• 16. Example of using the Strategy Pattern: SpeedControl Is the Strategy class
  • 17. Another example of using the Strategy Pattern: A Job Application System <ul><li>The complexity of class JobApplication is reduced by moving the validate() operation </li></ul><ul><li>to the Strategy Pattern classes </li></ul>
  • 18. Examples of Design Patterns The State Pattern <ul><li>Similar in structure (static) to the Strategy pattern but differs in dynamics </li></ul><ul><li>Events are handled based on the curren state of the object </li></ul>
  • 19. Examples of Design Patterns The State Pattern <ul><li>The State Pattern: is a solution to the problem of how to make the behavior of an object depend on its state. </li></ul>…………… .. N concrete state classes Abstract State Class Lets a mutli state class divide its responsibilities (Opr1(),Opr2(), and Oprn() on multiple state classes . The Context Class For more Info, see http://home.earthlink.net/ ~huston2/dp/state.html Current State Handle() Changestate()Deletestate() Context class MultiStateOb +CreateInitState() Setstate() <<interface>> State state ConcreteState 1 concreteState n Handle(), Oprn() Handle() Opr1(),Opr2() 1..N
  • 20. Examples of Design Patterns The State Pattern <ul><li>The State pattern is a similar in structure to the Strategy Pattern but with different behavior or dynamics. the state objects are active one at a time depending on the actual state of the context object. </li></ul><ul><li>The structure is defined as follows: </li></ul><ul><ul><li>Define a &quot;context&quot; class to present a single interface to the outside world. </li></ul></ul><ul><ul><li>Define a State abstract base class. </li></ul></ul><ul><ul><li>Represent the different &quot;states&quot; of the state machine as derived classes of the State base class. </li></ul></ul><ul><ul><li>Define state-specific behavior in the appropriate State derived classes. </li></ul></ul><ul><ul><li>Maintain a pointer to the current &quot;state&quot; in the &quot;context&quot; class. </li></ul></ul><ul><ul><li>To change the state of the state machine, change the current &quot;state&quot; pointer </li></ul></ul><ul><li>State Transitions can be defined for each State class </li></ul><ul><li>To be discussed later at length in slides 10 on </li></ul>
  • 21. Examples of Design Patterns <ul><li>The context class Multistateob would create the initial state object to provide the services of the initial state (it will set its current state to its initial state) </li></ul><ul><li>The initial state object would sense the condition for state transition to a new state, when this occurs it would then create an object of the new state and destroy itself </li></ul><ul><li>Each state object implements the transition, actions, and activities in the state it represents </li></ul>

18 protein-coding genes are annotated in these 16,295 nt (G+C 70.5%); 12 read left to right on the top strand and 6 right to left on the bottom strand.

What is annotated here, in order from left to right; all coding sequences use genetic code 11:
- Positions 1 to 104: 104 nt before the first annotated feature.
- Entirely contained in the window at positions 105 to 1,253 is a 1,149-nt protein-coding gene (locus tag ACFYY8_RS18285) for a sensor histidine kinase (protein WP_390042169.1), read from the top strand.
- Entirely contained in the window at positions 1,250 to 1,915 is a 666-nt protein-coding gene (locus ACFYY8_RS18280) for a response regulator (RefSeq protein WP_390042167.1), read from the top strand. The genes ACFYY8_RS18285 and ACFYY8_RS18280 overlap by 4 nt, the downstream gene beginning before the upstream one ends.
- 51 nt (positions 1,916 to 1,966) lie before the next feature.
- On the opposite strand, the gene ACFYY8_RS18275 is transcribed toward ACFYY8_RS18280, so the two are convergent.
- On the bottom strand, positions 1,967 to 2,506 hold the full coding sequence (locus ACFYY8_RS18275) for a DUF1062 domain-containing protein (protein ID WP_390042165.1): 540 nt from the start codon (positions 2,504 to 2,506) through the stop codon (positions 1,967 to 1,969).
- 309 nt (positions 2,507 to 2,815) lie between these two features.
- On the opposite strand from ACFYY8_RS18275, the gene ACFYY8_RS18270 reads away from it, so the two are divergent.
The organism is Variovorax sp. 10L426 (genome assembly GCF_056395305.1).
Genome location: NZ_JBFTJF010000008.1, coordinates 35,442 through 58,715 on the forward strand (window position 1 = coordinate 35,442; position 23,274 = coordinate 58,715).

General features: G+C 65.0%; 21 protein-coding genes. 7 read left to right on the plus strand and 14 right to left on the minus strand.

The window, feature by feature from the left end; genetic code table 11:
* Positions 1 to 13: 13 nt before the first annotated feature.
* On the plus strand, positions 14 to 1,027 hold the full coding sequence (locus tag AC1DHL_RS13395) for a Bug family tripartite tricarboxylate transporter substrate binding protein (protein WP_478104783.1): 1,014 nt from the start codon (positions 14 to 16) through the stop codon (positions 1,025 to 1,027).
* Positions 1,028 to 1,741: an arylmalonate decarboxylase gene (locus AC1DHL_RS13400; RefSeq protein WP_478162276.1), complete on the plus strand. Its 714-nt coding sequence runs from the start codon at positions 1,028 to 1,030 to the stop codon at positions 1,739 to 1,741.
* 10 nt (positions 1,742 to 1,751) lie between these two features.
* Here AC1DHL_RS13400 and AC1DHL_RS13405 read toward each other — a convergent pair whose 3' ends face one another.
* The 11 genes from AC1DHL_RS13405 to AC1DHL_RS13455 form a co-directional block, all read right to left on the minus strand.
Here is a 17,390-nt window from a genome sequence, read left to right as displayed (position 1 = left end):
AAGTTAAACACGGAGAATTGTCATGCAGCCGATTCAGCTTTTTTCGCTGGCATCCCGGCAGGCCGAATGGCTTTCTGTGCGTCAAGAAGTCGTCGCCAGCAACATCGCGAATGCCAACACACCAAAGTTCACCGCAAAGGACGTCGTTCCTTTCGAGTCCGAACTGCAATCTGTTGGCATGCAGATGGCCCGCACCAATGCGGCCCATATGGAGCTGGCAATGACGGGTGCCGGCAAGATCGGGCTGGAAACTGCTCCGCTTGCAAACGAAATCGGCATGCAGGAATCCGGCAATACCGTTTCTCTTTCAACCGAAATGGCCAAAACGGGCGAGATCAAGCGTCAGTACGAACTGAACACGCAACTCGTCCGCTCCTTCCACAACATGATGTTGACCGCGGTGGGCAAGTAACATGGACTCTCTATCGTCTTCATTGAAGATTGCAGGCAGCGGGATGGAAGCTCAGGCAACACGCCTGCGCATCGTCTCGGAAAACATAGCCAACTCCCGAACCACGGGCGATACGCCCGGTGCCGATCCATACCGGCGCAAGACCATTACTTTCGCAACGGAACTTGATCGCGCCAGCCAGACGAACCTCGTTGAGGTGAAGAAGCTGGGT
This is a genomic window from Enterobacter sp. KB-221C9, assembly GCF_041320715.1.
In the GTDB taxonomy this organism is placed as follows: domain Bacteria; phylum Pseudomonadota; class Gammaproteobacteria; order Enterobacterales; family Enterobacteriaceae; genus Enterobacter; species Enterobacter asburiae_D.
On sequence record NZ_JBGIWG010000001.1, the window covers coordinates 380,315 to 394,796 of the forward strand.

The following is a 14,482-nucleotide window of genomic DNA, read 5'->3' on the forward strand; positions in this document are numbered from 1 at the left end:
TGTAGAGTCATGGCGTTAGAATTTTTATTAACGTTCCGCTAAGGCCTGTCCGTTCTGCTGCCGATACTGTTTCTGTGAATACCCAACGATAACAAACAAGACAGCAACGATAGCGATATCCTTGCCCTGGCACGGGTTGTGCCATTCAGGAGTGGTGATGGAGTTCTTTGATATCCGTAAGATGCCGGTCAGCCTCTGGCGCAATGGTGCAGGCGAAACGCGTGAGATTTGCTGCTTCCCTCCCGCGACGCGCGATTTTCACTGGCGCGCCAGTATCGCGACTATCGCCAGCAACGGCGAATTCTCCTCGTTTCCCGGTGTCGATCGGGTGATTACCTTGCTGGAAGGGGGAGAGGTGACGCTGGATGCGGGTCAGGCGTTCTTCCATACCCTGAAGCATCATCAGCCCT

• 22. Examples of Design Patterns The State Pattern <ul><li>TCP connection example </li></ul>
  • 23. Examples of Design Patterns The State Pattern Structure                                                                                                                                                                                                                                                                                                                                                                                                                                                                       A Ceiling Fan Pull Chain Example :
  • 24. Example: How can we apply The State Pattern to the ATM system using This ATM controller StateCharts ? See Next Slides On State Charts Pattern
  • 25. Types of Design Patterns The Gang of Four (GoF) Patterns (Gamma et al 1995)
  • 26. Examples of Behavioral Design Patterns The Command Pattern: operator commands or user or customer requests are treated as a class of objects
  • 27. The Command Pattern <ul><li>Example of using the Command Pattern in a Menu driven graphics application </li></ul>
  • 28. Examples of Behavioral Design Patterns The Observer Pattern: Multiple observer objects are notified when changes of states subjects occur
  • 29. The Observer Pattern
  • 30. Examples of Structural Design Patterns The Composite Pattern
  • 31. Examples of Design Patterns The Composite Pattern :File System Structure
  • 32. Examples of Structural Design Patterns The Proxy Pattern (used heavily in communication software, CORBA, SOA )
  • 33. Design Patterns Examples and Tutorials <ul><li>Design Refinements Examples </li></ul><ul><li>Two tutorials by John Vlissides </li></ul><ul><ul><li>An Introduction to Design Patterns </li></ul></ul><ul><ul><li>Also on the design patterns CD by Gama et al </li></ul></ul><ul><ul><li>Designing with Patterns </li></ul></ul><ul><li>Tutorial: More on Design patterns </li></ul><ul><li>The VISITOR family of design patterns </li></ul><ul><li>TEMPLATE METHOD & STRATEGY Patterns: :Inheritance vs. Delegation </li></ul><ul><li>Pattern-Oriented Software Architectures </li></ul><ul><li> Patterns & Frameworks for Concurrent & Distributed Systems by D. C. Schmidt </li></ul>